Image-based pattern classification methods typically assume that the neurological effects of a disease are distinct and well defined. This may not always be the case. For a number of medical conditions, the patient populations are highly heterogeneous, and further categorization into sub-conditions has not been established. Additionally, some diseases (e.g., Autism Spectrum Disorder (ASD), Schizophrenia, Mild cognitive impairment (MCI)) can be characterized by a continuous or nearly-continuous spectra from mild cognitive impairment to very pronounced pathological changes. To facilitate image-based analysis of heterogeneous disorders, methodological alternatives to pattern classification have been developed. These techniques borrow ideas from high-dimensional clustering [34] and high-dimensional pattern-regression to cluster a given population into homogeneous sub-populations. The goal is to provide a better quantitative understanding of the disease within each sub-population.

Shape analysis[edit]

Shape Analysis is the field of Medical Image Computing that studies geometrical properties of structures obtained from different imaging modalities. Shape analysis recently become of increasing interest to the medical community due to its potential to precisely locate morphological changes between different populations of structures, i.e. healthy vs pathological, female vs male, young vs elderly. Shape Analysis includes two main steps: shape correspondence and statistical analysis.

  • Shape correspondence is the methodology that computes correspondent locations between geometric shapes represented by triangle meshes, contours, point sets or volumetric images. Obviously definition of correspondence will influence directly the analysis. Among the different options for correspondence frameworks we can find: Anatomical correspondence, manual landmarks, functional correspondence (i.e. in brain morphometry locus responsible for same neuronal functionality), geometry correspondence, (for image volumes) intensity similarity, etc. Some approaches, e.g. spectral shape analysis, do not require correspondence but compare shape descriptors directly.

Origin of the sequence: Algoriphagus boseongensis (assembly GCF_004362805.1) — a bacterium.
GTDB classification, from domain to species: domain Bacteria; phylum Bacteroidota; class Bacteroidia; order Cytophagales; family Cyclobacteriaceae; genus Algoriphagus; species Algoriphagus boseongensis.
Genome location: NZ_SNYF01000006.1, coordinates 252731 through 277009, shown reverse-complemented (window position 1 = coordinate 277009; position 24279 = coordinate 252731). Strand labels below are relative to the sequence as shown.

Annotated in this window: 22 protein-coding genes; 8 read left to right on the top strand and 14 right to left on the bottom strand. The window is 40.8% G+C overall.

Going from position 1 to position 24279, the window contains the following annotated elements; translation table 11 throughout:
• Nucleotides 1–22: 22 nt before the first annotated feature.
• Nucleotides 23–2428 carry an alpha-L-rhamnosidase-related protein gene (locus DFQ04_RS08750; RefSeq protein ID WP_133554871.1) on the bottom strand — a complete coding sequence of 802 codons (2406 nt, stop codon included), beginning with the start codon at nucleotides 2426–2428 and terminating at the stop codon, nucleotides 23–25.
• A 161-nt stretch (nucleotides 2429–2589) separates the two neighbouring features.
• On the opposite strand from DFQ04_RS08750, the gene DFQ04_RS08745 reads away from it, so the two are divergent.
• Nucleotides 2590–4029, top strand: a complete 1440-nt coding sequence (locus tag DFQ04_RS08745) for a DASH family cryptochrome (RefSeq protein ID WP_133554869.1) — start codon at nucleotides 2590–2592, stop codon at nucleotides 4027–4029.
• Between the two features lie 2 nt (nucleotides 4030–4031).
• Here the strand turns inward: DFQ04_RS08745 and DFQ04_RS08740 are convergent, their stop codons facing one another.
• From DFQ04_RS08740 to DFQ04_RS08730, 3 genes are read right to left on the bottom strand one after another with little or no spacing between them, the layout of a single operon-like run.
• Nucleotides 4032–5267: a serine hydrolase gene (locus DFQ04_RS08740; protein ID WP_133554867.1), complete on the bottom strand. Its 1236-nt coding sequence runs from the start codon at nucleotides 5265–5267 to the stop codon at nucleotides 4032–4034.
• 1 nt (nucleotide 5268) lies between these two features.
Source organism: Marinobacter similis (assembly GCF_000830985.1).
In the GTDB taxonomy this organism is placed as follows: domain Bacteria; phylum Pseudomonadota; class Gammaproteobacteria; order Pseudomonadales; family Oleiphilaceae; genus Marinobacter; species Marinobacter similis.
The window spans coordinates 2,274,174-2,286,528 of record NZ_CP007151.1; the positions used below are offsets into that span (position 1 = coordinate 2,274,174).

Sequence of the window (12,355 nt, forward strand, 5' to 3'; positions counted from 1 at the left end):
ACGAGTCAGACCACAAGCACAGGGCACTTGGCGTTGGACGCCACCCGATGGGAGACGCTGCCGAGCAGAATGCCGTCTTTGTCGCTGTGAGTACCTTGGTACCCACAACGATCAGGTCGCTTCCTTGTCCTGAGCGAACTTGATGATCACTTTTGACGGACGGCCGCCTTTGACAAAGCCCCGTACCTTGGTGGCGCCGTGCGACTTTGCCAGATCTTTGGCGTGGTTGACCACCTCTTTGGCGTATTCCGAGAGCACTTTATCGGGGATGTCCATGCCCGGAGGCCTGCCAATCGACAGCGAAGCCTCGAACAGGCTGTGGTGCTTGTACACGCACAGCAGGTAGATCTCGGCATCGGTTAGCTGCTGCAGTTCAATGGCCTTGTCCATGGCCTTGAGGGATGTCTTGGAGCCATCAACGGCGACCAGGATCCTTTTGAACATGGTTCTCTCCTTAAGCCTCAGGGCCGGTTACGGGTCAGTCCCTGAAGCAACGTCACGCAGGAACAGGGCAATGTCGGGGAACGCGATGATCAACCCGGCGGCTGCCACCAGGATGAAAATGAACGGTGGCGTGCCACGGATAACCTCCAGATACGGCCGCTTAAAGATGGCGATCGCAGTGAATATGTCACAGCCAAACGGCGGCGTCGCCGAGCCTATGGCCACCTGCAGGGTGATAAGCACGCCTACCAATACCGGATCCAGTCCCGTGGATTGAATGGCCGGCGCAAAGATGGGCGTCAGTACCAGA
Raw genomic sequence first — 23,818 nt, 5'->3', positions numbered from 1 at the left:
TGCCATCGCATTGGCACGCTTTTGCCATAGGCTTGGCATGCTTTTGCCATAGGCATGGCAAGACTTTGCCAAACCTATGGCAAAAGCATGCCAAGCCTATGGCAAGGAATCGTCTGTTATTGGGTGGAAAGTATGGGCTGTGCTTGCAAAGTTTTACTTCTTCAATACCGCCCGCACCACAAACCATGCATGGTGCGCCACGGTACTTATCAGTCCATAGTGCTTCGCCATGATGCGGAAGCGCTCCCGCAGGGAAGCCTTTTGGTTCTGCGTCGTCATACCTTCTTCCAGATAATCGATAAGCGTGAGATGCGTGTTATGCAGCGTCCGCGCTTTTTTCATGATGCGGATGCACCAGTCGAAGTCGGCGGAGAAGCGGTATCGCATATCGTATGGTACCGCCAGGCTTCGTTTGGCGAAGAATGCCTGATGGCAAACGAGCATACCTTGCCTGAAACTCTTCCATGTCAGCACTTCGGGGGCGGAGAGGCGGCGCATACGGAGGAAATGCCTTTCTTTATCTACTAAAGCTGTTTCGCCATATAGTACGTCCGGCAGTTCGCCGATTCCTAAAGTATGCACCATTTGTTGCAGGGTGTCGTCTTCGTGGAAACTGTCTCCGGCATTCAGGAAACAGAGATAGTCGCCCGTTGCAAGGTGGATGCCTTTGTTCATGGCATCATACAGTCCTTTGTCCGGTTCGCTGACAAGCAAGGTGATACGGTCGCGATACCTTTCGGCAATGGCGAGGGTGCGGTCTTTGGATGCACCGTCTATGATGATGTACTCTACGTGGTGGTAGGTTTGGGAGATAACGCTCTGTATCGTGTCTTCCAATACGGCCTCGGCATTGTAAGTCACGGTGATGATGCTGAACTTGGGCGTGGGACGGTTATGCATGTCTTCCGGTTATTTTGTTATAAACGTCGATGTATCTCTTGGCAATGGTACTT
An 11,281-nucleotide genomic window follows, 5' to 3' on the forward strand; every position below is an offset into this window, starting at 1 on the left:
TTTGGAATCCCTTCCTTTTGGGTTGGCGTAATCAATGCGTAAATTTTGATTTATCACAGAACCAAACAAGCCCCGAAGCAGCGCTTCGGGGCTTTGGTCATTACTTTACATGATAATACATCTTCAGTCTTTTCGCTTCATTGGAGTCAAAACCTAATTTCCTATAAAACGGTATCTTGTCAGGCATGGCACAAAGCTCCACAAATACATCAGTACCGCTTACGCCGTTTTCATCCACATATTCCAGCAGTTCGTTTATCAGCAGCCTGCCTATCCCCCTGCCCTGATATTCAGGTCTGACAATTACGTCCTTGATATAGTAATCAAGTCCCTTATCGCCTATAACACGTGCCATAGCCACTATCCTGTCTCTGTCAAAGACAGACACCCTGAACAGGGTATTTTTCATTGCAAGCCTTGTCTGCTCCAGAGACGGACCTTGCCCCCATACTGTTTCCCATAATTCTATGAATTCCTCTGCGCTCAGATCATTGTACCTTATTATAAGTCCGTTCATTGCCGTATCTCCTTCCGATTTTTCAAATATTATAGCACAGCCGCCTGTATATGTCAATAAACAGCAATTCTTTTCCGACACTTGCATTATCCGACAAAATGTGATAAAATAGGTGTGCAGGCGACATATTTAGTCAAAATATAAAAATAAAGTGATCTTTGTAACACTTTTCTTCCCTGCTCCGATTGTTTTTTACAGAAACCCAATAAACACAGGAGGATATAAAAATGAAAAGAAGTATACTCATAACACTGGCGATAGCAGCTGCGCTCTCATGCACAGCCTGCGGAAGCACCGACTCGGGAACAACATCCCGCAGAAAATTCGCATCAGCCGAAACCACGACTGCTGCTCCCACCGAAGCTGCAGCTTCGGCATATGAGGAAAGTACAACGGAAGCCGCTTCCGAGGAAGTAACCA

• Statistical analysis will provide measurements of structural change at correspondent locations.

Longitudinal studies[edit]

In longitudinal studies the same person is imaged repeatedly. This information can be incorporated both into the image analysis, as well as into the statistical modeling.

  • In longitudinal image processing, segmentation and analysis methods of individual time points are informed and regularized with common information usually from a within-subject template. This regularization is designed to reduce measurement noise and thus helps increase sensitivity and statistical power. At the same time over-regularization needs to be avoided, so that effect sizes remain stable. Intense regularization, for example, can lead to excellent test-retest reliability, but limits the ability to detect any true changes and differences across groups. Often a trade-off needs to be aimed for, that optimizes noise reduction at the cost of limited effect size loss. Another common challenge in longitudinal image processing is the, often unintentional, introduction of processing bias. When, for example, follow-up images get registered and resampled to the baseline image, interpolation artifacts get introduced to only the follow-up images and not the baseline. These artifact can cause spurious effects (usually a bias towards overestimating longitudinal change and thus underestimating required sample size). It is therefore essential that all-time points get treated exactly the same to avoid any processing bias.
  • Post-processing and statistical analysis of longitudinal data usually requires dedicated statistical tools such as repeated measure ANOVA or the more powerful linear mixed effects models. Additionally, it is advantageous to consider the spatial distribution of the signal. For example, cortical thickness measurements will show a correlation within-subject across time and also within a neighborhood on the cortical surface - a fact that can be used to increase statistical power. Furthermore, time-to-even (aka survival) analysis is frequently employed to analyze longitudinal data and determine significant predictors.